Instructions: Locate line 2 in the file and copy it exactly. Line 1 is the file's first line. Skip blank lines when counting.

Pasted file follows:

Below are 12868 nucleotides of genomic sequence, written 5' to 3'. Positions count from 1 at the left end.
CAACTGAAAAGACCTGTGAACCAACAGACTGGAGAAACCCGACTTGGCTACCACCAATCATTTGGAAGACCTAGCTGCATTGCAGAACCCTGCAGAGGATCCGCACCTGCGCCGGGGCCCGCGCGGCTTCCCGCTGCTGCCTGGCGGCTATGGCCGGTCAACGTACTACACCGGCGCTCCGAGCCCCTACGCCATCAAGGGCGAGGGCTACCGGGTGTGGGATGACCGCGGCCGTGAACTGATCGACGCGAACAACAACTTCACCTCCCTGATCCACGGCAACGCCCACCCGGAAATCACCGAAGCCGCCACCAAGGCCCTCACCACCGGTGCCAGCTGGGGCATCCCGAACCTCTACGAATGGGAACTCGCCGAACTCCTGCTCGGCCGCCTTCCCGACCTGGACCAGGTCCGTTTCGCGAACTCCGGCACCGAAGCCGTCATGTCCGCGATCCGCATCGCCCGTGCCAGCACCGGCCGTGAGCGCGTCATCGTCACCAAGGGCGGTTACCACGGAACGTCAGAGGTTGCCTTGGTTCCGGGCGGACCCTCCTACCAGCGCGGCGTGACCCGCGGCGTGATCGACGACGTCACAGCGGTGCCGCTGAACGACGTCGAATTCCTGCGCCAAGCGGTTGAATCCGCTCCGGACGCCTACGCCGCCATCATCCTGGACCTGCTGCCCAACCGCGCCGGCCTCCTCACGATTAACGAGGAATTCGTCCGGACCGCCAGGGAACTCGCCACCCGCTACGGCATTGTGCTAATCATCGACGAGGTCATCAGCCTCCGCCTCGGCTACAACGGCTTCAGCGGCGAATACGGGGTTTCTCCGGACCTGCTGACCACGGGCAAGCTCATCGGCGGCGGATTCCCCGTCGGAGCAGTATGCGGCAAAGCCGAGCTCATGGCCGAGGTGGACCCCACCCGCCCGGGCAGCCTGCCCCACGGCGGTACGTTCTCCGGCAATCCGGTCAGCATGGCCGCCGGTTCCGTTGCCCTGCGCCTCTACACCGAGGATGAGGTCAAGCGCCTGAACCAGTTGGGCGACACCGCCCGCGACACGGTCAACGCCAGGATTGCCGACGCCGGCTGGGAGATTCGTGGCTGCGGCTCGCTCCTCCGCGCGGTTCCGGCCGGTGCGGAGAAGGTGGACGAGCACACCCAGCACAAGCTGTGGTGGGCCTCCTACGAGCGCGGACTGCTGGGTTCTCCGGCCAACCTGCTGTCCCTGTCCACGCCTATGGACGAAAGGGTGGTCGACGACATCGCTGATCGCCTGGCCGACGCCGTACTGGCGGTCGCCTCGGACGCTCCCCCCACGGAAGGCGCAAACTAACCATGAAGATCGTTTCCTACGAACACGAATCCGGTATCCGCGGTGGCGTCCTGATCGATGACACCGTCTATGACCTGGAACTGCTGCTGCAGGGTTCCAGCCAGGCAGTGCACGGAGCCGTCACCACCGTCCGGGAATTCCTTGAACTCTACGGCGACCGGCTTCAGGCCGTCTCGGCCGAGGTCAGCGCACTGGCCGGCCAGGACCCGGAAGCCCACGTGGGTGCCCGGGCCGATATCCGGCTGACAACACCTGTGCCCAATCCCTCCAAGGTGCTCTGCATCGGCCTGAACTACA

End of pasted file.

CAACTGAAAAGACCTGTGAACCAACAGACTGGAGAAACCCGACTTGGCTACCACCAATCATTTGGAAGACCTAGCTGCATTGCAGAACCCTGCAGAGGATCCGCACCTGCGCCGGGGCCCGCGCGGCTTCCCGCTGCTGCCTGGCGGCTATGGCCGGTCAACGTACTACACCGGCGCTCCGAGCCCCTACGCCATCAAGGGCGAGGGCTACCGGGTGTGGGATGACCGCGGCCGTGAACTGATCGACGCGAACAACAACTTCACCTCCCTGATCCACGGCAACGCCCACCCGGAAATCACCGAAGCCGCCACCAAGGCCCTCACCACCGGTGCCAGCTGGGGCATCCCGAACCTCTACGAATGGGAACTCGCCGAACTCCTGCTCGGCCGCCTTCCCGACCTGGACCAGGTCCGTTTCGCGAACTCCGGCACCGAAGCCGTCATGTCCGCGATCCGCATCGCCCGTGCCAGCACCGGCCGTGAGCGCGTCATCGTCACCAAGGGCGGTTACCACGGAACGTCAGAGGTTGCCTTGGTTCCGGGCGGACCCTCCTACCAGCGCGGCGTGACCCGCGGCGTGATCGACGACGTCACAGCGGTGCCGCTGAACGACGTCGAATTCCTGCGCCAAGCGGTTGAATCCGCTCCGGACGCCTACGCCGCCATCATCCTGGACCTGCTGCCCAACCGCGCCGGCCTCCTCACGATTAACGAGGAATTCGTCCGGACCGCCAGGGAACTCGCCACCCGCTACGGCATTGTGCTAATCATCGACGAGGTCATCAGCCTCCGCCTCGGCTACAACGGCTTCAGCGGCGAATACGGGGTTTCTCCGGACCTGCTGACCACGGGCAAGCTCATCGGCGGCGGATTCCCCGTCGGAGCAGTATGCGGCAAAGCCGAGCTCATGGCCGAGGTGGACCCCACCCGCCCGGGCAGCCTGCCCCACGGCGGTACGTTCTCCGGCAATCCGGTCAGCATGGCCGCCGGTTCCGTTGCCCTGCGCCTCTACACCGAGGATGAGGTCAAGCGCCTGAACCAGTTGGGCGACACCGCCCGCGACACGGTCAACGCCAGGATTGCCGACGCCGGCTGGGAGATTCGTGGCTGCGGCTCGCTCCTCCGCGCGGTTCCGGCCGGTGCGGAGAAGGTGGACGAGCACACCCAGCACAAGCTGTGGTGGGCCTCCTACGAGCGCGGACTGCTGGGTTCTCCGGCCAACCTGCTGTCCCTGTCCACGCCTATGGACGAAAGGGTGGTCGACGACATCGCTGATCGCCTGGCCGACGCCGTACTGGCGGTCGCCTCGGACGCTCCCCCCACGGAAGGCGCAAACTAACCATGAAGATCGTTTCCTACGAACACGAATCCGGTATCCGCGGTGGCGTCCTGATCGATGACACCGTCTATGACCTGGAACTGCTGCTGCAGGGTTCCAGCCAGGCAGTGCACGGAGCCGTCACCACCGTCCGGGAATTCCTTGAACTCTACGGCGACCGGCTTCAGGCCGTCTCGGCCGAGGTCAGCGCACTGGCCGGCCAGGACCCGGAAGCCCACGTGGGTGCCCGGGCCGATATCCGGCTGACAACACCTGTGCCCAATCCCTCCAAGGTGCTCTGCATCGGCCTGAACTACA